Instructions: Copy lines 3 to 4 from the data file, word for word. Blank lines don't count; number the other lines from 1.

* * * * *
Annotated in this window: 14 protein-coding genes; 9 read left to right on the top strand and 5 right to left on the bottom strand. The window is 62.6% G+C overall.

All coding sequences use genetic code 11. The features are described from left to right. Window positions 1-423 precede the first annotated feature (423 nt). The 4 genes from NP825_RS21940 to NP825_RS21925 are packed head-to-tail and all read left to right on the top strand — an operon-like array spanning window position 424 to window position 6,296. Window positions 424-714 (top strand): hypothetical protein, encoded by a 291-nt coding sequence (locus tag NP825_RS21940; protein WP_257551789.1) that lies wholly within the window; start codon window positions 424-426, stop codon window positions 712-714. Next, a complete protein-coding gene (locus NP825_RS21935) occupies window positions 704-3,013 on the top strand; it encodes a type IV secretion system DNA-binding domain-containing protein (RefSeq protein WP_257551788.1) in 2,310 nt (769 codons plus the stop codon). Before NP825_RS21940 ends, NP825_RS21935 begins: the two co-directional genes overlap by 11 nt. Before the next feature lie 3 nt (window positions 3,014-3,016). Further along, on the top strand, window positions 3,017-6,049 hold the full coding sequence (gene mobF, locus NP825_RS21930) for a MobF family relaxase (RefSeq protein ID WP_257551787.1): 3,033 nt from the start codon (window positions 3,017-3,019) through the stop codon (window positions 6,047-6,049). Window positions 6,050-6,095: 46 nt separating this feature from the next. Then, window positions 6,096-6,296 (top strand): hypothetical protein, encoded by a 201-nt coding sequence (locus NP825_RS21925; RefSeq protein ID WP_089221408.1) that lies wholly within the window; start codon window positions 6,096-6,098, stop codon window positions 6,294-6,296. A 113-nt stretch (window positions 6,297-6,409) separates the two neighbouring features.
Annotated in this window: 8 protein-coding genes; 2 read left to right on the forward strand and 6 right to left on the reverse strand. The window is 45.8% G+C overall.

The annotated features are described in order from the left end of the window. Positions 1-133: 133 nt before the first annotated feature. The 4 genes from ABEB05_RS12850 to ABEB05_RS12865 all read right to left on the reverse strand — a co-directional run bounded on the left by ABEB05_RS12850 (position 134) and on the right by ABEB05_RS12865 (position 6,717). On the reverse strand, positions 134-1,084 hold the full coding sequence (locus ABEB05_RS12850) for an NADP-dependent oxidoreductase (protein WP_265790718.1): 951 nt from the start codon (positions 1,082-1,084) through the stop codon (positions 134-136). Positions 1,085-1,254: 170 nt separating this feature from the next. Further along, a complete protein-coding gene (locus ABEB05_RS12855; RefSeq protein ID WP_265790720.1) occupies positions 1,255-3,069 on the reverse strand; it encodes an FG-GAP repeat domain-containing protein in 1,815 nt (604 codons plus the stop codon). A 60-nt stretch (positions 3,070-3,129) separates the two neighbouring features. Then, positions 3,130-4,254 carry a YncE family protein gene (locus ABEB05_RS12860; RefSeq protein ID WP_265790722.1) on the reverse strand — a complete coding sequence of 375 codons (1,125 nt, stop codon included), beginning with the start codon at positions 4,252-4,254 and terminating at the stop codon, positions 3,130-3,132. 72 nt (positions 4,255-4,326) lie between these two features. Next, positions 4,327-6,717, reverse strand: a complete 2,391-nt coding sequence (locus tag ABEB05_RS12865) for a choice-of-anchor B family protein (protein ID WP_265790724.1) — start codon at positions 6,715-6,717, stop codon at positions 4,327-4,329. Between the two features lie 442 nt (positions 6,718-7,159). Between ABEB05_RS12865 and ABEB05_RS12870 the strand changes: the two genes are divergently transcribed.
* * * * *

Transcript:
Annotated in this window: 8 protein-coding genes; 2 read left to right on the forward strand and 6 right to left on the reverse strand. The window is 45.8% G+C overall.

The annotated features are described in order from the left end of the window. Positions 1-133: 133 nt before the first annotated feature. The 4 genes from ABEB05_RS12850 to ABEB05_RS12865 all read right to left on the reverse strand — a co-directional run bounded on the left by ABEB05_RS12850 (position 134) and on the right by ABEB05_RS12865 (position 6,717). On the reverse strand, positions 134-1,084 hold the full coding sequence (locus ABEB05_RS12850) for an NADP-dependent oxidoreductase (protein WP_265790718.1): 951 nt from the start codon (positions 1,082-1,084) through the stop codon (positions 134-136). Positions 1,085-1,254: 170 nt separating this feature from the next. Further along, a complete protein-coding gene (locus ABEB05_RS12855; RefSeq protein ID WP_265790720.1) occupies positions 1,255-3,069 on the reverse strand; it encodes an FG-GAP repeat domain-containing protein in 1,815 nt (604 codons plus the stop codon). A 60-nt stretch (positions 3,070-3,129) separates the two neighbouring features. Then, positions 3,130-4,254 carry a YncE family protein gene (locus ABEB05_RS12860; RefSeq protein ID WP_265790722.1) on the reverse strand — a complete coding sequence of 375 codons (1,125 nt, stop codon included), beginning with the start codon at positions 4,252-4,254 and terminating at the stop codon, positions 3,130-3,132. 72 nt (positions 4,255-4,326) lie between these two features. Next, positions 4,327-6,717, reverse strand: a complete 2,391-nt coding sequence (locus tag ABEB05_RS12865) for a choice-of-anchor B family protein (protein ID WP_265790724.1) — start codon at positions 6,715-6,717, stop codon at positions 4,327-4,329. Between the two features lie 442 nt (positions 6,718-7,159). Between ABEB05_RS12865 and ABEB05_RS12870 the strand changes: the two genes are divergently transcribed.